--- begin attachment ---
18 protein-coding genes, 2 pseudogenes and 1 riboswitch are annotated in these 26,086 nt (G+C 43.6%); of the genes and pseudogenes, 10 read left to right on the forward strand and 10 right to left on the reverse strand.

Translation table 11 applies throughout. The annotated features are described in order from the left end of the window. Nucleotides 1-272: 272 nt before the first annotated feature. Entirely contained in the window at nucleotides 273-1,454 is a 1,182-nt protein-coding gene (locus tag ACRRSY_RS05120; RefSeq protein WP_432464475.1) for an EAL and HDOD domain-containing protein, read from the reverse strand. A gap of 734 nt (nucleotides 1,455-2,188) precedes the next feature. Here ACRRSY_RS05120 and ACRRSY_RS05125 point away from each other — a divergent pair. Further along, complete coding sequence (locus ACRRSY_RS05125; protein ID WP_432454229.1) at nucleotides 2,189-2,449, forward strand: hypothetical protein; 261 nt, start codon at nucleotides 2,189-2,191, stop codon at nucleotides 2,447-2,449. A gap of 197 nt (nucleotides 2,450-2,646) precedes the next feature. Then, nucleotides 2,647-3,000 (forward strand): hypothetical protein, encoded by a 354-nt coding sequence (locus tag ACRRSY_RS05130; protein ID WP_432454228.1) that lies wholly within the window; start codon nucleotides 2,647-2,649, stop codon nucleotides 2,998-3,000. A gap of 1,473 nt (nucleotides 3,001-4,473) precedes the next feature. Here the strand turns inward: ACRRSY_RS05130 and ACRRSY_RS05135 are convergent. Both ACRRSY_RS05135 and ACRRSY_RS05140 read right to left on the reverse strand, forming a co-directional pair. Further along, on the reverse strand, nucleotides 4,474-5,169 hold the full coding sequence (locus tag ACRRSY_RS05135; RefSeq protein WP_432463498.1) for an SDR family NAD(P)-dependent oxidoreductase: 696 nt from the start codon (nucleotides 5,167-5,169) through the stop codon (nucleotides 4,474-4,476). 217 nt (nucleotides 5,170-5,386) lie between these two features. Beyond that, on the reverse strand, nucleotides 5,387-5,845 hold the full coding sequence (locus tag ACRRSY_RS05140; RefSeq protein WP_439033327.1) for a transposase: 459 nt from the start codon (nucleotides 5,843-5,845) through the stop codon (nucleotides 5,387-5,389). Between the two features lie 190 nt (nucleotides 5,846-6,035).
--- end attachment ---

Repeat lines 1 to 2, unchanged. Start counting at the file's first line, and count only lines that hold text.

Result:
18 protein-coding genes, 2 pseudogenes and 1 riboswitch are annotated in these 26,086 nt (G+C 43.6%); of the genes and pseudogenes, 10 read left to right on the forward strand and 10 right to left on the reverse strand.

Translation table 11 applies throughout. The annotated features are described in order from the left end of the window. Nucleotides 1-272: 272 nt before the first annotated feature. Entirely contained in the window at nucleotides 273-1,454 is a 1,182-nt protein-coding gene (locus tag ACRRSY_RS05120; RefSeq protein WP_432464475.1) for an EAL and HDOD domain-containing protein, read from the reverse strand. A gap of 734 nt (nucleotides 1,455-2,188) precedes the next feature. Here ACRRSY_RS05120 and ACRRSY_RS05125 point away from each other — a divergent pair. Further along, complete coding sequence (locus ACRRSY_RS05125; protein ID WP_432454229.1) at nucleotides 2,189-2,449, forward strand: hypothetical protein; 261 nt, start codon at nucleotides 2,189-2,191, stop codon at nucleotides 2,447-2,449. A gap of 197 nt (nucleotides 2,450-2,646) precedes the next feature. Then, nucleotides 2,647-3,000 (forward strand): hypothetical protein, encoded by a 354-nt coding sequence (locus tag ACRRSY_RS05130; protein ID WP_432454228.1) that lies wholly within the window; start codon nucleotides 2,647-2,649, stop codon nucleotides 2,998-3,000. A gap of 1,473 nt (nucleotides 3,001-4,473) precedes the next feature. Here the strand turns inward: ACRRSY_RS05130 and ACRRSY_RS05135 are convergent. Both ACRRSY_RS05135 and ACRRSY_RS05140 read right to left on the reverse strand, forming a co-directional pair. Further along, on the reverse strand, nucleotides 4,474-5,169 hold the full coding sequence (locus tag ACRRSY_RS05135; RefSeq protein WP_432463498.1) for an SDR family NAD(P)-dependent oxidoreductase: 696 nt from the start codon (nucleotides 5,167-5,169) through the stop codon (nucleotides 4,474-4,476). 217 nt (nucleotides 5,170-5,386) lie between these two features. Beyond that, on the reverse strand, nucleotides 5,387-5,845 hold the full coding sequence (locus tag ACRRSY_RS05140; RefSeq protein WP_439033327.1) for a transposase: 459 nt from the start codon (nucleotides 5,843-5,845) through the stop codon (nucleotides 5,387-5,389). Between the two features lie 190 nt (nucleotides 5,846-6,035).